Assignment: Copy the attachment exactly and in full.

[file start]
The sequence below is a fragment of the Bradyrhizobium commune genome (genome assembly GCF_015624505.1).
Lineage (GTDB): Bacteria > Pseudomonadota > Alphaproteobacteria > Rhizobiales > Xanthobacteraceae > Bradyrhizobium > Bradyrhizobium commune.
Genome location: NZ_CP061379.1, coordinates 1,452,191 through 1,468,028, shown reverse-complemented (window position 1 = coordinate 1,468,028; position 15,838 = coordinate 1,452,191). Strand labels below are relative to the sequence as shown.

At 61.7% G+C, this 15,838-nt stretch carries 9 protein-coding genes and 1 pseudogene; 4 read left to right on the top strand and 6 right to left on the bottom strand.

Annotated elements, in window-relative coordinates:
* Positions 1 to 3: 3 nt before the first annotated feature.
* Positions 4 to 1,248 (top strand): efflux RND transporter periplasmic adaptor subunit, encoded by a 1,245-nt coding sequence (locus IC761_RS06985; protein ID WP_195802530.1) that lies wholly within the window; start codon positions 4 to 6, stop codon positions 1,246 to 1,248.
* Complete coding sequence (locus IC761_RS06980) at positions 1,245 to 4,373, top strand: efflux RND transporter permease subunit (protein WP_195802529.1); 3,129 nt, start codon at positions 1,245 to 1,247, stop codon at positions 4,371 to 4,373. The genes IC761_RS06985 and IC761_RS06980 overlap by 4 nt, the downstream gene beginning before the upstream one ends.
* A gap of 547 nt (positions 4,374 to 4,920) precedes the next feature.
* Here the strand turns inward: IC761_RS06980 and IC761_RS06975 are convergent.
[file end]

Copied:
The sequence below is a fragment of the Bradyrhizobium commune genome (genome assembly GCF_015624505.1).
Lineage (GTDB): Bacteria > Pseudomonadota > Alphaproteobacteria > Rhizobiales > Xanthobacteraceae > Bradyrhizobium > Bradyrhizobium commune.
Genome location: NZ_CP061379.1, coordinates 1,452,191 through 1,468,028, shown reverse-complemented (window position 1 = coordinate 1,468,028; position 15,838 = coordinate 1,452,191). Strand labels below are relative to the sequence as shown.

At 61.7% G+C, this 15,838-nt stretch carries 9 protein-coding genes and 1 pseudogene; 4 read left to right on the top strand and 6 right to left on the bottom strand.

Annotated elements, in window-relative coordinates:
* Positions 1 to 3: 3 nt before the first annotated feature.
* Positions 4 to 1,248 (top strand): efflux RND transporter periplasmic adaptor subunit, encoded by a 1,245-nt coding sequence (locus IC761_RS06985; protein ID WP_195802530.1) that lies wholly within the window; start codon positions 4 to 6, stop codon positions 1,246 to 1,248.
* Complete coding sequence (locus IC761_RS06980) at positions 1,245 to 4,373, top strand: efflux RND transporter permease subunit (protein WP_195802529.1); 3,129 nt, start codon at positions 1,245 to 1,247, stop codon at positions 4,371 to 4,373. The genes IC761_RS06985 and IC761_RS06980 overlap by 4 nt, the downstream gene beginning before the upstream one ends.
* A gap of 547 nt (positions 4,374 to 4,920) precedes the next feature.
* Here the strand turns inward: IC761_RS06980 and IC761_RS06975 are convergent.